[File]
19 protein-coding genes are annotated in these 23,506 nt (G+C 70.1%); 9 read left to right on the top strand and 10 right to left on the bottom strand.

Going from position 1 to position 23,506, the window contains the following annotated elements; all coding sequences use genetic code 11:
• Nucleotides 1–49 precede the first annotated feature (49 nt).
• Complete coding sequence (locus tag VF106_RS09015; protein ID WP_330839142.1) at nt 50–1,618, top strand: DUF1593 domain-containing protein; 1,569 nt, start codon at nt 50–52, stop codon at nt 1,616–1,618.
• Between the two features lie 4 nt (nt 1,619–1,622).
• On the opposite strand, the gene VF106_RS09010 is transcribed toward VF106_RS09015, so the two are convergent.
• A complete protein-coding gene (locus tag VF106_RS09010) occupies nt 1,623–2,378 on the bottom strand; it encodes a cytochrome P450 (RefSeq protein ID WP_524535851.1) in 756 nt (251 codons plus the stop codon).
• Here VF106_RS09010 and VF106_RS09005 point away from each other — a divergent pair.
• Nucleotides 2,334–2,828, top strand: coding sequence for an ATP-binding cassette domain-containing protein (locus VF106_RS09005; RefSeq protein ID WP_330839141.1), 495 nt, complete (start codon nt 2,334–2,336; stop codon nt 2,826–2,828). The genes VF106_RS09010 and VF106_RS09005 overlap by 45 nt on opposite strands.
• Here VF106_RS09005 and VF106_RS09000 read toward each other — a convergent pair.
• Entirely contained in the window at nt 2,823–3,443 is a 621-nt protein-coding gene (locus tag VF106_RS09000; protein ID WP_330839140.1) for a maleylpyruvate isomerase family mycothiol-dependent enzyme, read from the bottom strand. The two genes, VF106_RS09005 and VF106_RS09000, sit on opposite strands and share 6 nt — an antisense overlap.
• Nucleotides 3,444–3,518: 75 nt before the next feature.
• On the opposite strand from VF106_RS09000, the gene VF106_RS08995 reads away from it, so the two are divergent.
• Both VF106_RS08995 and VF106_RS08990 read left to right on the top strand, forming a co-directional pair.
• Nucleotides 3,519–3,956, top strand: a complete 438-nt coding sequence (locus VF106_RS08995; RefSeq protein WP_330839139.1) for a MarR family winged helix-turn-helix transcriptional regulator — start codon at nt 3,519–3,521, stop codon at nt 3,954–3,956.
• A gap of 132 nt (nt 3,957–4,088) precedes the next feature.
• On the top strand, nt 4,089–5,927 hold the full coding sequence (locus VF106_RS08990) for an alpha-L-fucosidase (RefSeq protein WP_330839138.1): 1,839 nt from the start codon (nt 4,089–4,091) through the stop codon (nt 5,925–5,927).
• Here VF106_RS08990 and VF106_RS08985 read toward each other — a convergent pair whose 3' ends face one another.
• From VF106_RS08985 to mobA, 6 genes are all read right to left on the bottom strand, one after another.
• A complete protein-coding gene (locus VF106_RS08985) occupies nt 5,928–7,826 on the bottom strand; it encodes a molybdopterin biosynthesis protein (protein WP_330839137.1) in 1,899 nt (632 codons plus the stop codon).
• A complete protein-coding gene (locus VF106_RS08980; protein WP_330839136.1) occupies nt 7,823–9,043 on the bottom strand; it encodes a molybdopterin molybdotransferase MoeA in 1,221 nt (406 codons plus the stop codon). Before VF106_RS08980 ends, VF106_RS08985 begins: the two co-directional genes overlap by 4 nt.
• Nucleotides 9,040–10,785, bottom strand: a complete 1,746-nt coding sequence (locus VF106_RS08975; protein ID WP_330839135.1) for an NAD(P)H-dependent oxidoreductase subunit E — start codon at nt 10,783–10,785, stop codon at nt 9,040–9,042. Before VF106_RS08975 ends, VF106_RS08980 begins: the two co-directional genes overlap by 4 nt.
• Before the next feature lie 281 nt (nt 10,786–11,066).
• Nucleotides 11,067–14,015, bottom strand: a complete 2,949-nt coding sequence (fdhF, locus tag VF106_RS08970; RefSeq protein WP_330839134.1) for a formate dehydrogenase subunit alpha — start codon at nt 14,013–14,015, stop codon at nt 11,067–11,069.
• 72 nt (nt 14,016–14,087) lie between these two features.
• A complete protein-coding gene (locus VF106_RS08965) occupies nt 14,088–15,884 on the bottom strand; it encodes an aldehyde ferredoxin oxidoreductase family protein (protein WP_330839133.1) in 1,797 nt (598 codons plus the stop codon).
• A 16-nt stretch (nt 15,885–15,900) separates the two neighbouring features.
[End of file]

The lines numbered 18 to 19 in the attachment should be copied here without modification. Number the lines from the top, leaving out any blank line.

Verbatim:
• Here VF106_RS08990 and VF106_RS08985 read toward each other — a convergent pair whose 3' ends face one another.
• From VF106_RS08985 to mobA, 6 genes are all read right to left on the bottom strand, one after another.